And, of course, everyone agrees. There is a social status that comes with having kids and they can be an entryway to new friend networks.
And yet. Let’s talk dollars and cents. When considering whether to have kids, people know that they will contribute little to household management, and nothing positive to the bottom line, and then they must consider how much they will have to spend. You can look it up on online cost calculators. For example, if you are married and want two kids in the American South, you are going to spend $732K. That’s a daunting figure, and that’s before you start shelling out for college.
In return for which, they offer…the infinite value of their very existence.
Is it any wonder that the birthrate has fallen to its lowest level in more than 100 years? Yes, there are other reasons having to do with technology and greater economic certainty. Still, if you forcibly reduce the value of anything, and people have any choice over it, they will produce less and less of it. This is precisely what has happened to the status of children over the last century.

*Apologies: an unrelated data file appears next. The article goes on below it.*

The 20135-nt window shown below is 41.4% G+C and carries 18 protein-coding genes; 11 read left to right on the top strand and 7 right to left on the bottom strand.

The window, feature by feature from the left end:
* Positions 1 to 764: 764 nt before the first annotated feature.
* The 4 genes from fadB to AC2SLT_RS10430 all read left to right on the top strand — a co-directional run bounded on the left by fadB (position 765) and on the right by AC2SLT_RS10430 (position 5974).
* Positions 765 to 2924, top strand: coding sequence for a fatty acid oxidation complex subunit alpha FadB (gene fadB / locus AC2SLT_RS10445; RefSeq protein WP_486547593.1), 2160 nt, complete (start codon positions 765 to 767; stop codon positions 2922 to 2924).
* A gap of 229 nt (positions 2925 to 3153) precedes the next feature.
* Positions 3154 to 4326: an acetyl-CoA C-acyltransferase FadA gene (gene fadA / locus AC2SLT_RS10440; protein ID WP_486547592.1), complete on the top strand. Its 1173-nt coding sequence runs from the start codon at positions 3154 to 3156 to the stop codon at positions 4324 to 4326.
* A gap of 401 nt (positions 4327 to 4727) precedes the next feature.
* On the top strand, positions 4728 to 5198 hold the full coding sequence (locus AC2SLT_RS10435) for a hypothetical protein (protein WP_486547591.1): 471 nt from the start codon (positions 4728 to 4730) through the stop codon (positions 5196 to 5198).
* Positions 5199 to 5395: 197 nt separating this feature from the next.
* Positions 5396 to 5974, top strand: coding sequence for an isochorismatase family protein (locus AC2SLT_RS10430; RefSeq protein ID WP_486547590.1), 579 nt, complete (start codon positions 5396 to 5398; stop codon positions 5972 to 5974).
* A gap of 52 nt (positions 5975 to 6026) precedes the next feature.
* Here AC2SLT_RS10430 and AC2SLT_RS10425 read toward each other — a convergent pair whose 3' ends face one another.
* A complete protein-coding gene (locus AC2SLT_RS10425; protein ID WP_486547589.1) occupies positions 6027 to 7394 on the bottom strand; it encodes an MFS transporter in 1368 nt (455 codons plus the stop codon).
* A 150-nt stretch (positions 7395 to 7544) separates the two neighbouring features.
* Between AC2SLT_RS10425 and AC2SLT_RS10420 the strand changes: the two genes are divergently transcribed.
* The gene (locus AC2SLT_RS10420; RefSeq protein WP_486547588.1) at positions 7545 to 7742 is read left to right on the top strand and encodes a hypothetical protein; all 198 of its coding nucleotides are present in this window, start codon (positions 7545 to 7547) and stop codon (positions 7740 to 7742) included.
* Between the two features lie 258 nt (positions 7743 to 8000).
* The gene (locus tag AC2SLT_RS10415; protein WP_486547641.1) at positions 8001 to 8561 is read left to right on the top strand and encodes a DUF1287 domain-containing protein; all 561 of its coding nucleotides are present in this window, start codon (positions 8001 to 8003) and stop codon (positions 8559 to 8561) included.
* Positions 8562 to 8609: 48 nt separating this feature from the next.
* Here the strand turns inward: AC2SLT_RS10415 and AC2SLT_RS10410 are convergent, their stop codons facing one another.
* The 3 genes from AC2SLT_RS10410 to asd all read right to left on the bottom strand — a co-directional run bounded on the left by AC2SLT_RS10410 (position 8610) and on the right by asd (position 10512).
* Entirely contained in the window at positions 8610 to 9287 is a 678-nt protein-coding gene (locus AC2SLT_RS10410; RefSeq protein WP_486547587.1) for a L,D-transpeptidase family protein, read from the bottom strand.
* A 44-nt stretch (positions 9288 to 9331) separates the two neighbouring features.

Why Would You Want to Be Anne?
How did this happen? Let’s look at the story of Anne.
Anne is 13 years old when the story starts. She has lived a very hard life due to circumstances beyond her control. She has lived in the orphanage but gets a new start when a family adopts her, in order to get a obtain a worker who only needs room and board. The family asked for a boy from the orphanage but there was some mix up and they sent a girl. The adoptive family (an aging brother and sister) reluctantly agree to keep her only after she charms them and proves that she can bring productivity to the household. She shows off her skills, among which include her incredible erudition.
It was a much poorer world, obviously, and only the rich kids could afford to be in school full time. Anne was mostly self taught but she loved reading, dreaming, fantasizing, imagining. She read whenever she could, by candlelight, exhausted at the end of the day. And she was brilliant, even without focus or being institutionalized.
A reason this story has riveted children for so many generations comes down to the challenges, opportunities, tragedies, and triumphs she experiences in an exciting, varied, interesting life – which is to say, a life in an economically free society. She was a child in a world that aspired for her to become an adult, and deal with actual adult-like tasks and responsibilities. Yes, that involved schooling but this was not forced and it was not the only purpose of her life. She could even drink wine!